21 senators urge UK to reject ‘antiquated’ EU food safety, biotech rules in new US trade deal

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Credit: Express

Chairman of the Senate Appropriations Subcommittee on Commerce, Justice, and Science and member of the Appropriations Subcommittee on Agriculture – sent a letter with 20 other senators to U.S. Trade Representative Robert Lighthizer, urging the administration to reach a U.S.-UK trade agreement that addresses the UK’s unfair barriers to U.S. food producers.

Ambassador Robert Lighthizer
Office of the United States Trade Representative
600 17th Street NW
Washington, DC 20508

Dear Ambassador Lighthizer,

We support the administration’s effort to negotiate a trade agreement with the United Kingdom (UK). Increasing economic commerce between our nations by reducing trade barriers, increasing investments and modernizing our trading relationship will benefit American producers and consumers.

U.S. food and agricultural producers face unfair barriers to market access in the UK largely as a result of the UK’s former membership in the European Union (EU). The UK’s decision to leave the EU offers a unique opportunity to address these trade barriers in a bilateral U.S.-UK trade agreement. In negotiations with the UK, we urge you to uphold and promote U.S. science-based food standards and work to address tariff and non-tariff barriers for U.S. agriculture.

American farmers and ranchers are committed to producing safe, nutritious, high quality food products. Our nation’s food standards and regulations are among the highest in the world as a result of being developed on the principles of sound science, data and facts. The modern food production system in the United States has led to a safe and sustainable food supply depended upon by consumers around the world.

The science-based standards met by food producers, processors and manufacturers in our country ought to be reflected in each trade agreement negotiated by the U.S., including with the UK. Trade positions held by the EU that are based on antiquated and unscientific food standards should be rejected in an agreement with the UK, including those standards that block significant segments of U.S. beef, pork, dairy and poultry exports and discourage the use of biotechnology. Commonsense reforms to geographical indications policies and safeguards regarding the use of common food names should also be included in an agreement.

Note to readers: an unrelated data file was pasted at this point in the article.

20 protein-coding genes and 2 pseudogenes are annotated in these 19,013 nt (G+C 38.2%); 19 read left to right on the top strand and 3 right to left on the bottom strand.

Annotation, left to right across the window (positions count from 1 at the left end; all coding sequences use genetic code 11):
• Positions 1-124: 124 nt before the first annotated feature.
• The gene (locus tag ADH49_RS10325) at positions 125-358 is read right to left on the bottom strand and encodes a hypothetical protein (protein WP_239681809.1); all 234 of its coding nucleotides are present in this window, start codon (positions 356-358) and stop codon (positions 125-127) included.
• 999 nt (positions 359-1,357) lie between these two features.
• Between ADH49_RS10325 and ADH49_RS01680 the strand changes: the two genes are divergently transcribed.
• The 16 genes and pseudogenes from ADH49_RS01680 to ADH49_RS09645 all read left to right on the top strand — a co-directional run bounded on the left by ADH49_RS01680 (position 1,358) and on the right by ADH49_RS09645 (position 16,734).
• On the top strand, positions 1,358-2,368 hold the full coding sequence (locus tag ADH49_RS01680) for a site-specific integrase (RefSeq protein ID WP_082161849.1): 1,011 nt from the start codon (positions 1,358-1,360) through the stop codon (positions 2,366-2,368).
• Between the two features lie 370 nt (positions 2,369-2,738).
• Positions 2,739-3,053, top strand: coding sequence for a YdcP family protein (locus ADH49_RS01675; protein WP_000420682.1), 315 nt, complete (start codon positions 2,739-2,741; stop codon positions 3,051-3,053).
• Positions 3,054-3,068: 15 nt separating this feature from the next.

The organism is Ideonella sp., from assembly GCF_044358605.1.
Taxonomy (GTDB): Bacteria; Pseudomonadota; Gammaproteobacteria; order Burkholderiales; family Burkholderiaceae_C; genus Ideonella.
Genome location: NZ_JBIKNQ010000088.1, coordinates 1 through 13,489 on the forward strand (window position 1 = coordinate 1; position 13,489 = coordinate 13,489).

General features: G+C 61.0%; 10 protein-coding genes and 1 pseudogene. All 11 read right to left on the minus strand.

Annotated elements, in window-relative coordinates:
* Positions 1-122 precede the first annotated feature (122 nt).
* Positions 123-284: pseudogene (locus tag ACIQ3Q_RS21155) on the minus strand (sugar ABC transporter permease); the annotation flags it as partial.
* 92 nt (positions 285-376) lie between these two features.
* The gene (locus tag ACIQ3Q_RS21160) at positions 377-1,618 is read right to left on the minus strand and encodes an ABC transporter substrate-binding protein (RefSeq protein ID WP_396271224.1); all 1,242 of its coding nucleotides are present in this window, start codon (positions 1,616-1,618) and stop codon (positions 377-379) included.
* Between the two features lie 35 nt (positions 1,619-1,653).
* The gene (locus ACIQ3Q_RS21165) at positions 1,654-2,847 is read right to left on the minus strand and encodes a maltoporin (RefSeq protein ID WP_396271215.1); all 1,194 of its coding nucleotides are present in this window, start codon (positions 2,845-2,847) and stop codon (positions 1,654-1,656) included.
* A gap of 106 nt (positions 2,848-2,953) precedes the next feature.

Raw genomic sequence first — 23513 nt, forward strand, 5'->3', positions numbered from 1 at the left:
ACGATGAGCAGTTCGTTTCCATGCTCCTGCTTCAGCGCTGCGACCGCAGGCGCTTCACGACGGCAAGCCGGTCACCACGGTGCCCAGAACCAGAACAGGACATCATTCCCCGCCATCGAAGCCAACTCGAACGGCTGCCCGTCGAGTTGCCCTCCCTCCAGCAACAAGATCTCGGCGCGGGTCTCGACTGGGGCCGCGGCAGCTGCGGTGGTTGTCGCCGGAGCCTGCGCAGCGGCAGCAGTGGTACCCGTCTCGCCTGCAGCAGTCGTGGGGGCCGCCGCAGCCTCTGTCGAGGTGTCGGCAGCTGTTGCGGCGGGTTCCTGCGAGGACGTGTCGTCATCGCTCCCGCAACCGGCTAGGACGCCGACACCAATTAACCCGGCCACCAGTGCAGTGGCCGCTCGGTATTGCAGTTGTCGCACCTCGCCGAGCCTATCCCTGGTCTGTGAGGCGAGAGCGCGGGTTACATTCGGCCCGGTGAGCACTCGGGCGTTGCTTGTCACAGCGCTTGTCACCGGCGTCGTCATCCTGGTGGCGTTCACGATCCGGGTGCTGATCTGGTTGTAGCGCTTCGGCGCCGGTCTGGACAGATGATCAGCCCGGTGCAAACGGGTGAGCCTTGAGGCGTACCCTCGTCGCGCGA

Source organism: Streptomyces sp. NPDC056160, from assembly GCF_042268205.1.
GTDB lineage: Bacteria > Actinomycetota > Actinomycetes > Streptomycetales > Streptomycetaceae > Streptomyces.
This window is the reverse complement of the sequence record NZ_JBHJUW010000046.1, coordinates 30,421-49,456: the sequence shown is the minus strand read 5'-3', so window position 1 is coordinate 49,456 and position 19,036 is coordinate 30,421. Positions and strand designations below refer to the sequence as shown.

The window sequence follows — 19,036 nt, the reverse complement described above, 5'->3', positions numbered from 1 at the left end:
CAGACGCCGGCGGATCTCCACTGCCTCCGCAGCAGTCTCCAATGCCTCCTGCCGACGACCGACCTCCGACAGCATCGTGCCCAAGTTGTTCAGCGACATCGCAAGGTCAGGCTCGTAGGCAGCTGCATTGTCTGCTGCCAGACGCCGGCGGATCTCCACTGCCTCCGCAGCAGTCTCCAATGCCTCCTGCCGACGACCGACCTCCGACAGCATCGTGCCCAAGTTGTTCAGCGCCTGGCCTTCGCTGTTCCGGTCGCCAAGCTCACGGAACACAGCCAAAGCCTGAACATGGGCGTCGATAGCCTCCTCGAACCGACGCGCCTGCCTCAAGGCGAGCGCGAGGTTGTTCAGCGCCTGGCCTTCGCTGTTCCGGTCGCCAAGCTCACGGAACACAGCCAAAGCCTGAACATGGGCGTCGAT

Related article:  UK could retain Europe's strict regulations on GMO crops following Brexit

We are pleased the UK’s negotiating objectives include improving trade on agricultural products as both nations stand to benefit from a trade agreement that recognizes modern food production methods. Basing food standards on sound science and addressing tariff and non-tariff barriers will ensure a level playing field for U.S. farmers, ranchers and food manufacturers, while also resulting in greater access to safe and affordable food for UK consumers.

Thank you for your continued efforts to reach a U.S.-UK trade agreement that addresses trade barriers for U.S. agriculture.

Sincerely,

Sens. Pat Roberts (R-Kan.), Mike Enzi (R-Wyo.), John Cornyn (R-Texas), Richard Burr (R-N.C.), John Barrasso (R-Wyo.), John Boozman (R-Ark.), John Hoeven (R-N.D.), Deb Fischer (R-Neb.), Tom Cotton (R-Ark.), Steve Daines (R-Mont.), Mike Rounds (R-S.D.), Thom Tillis (R-N.C.), Joni Ernst (R-Iowa), Ben Sasse (R-Neb.), Todd Young (R-Ind.), Doug Jones (D-Ala.), Cindy Hyde-Smith (R-Miss.), Mike Bruan (R-Ind.), Josh Hawley (R-Miss.), and Kelly Loeffler (R-Ga.) joined the letter to Ambassador Lighthizer.

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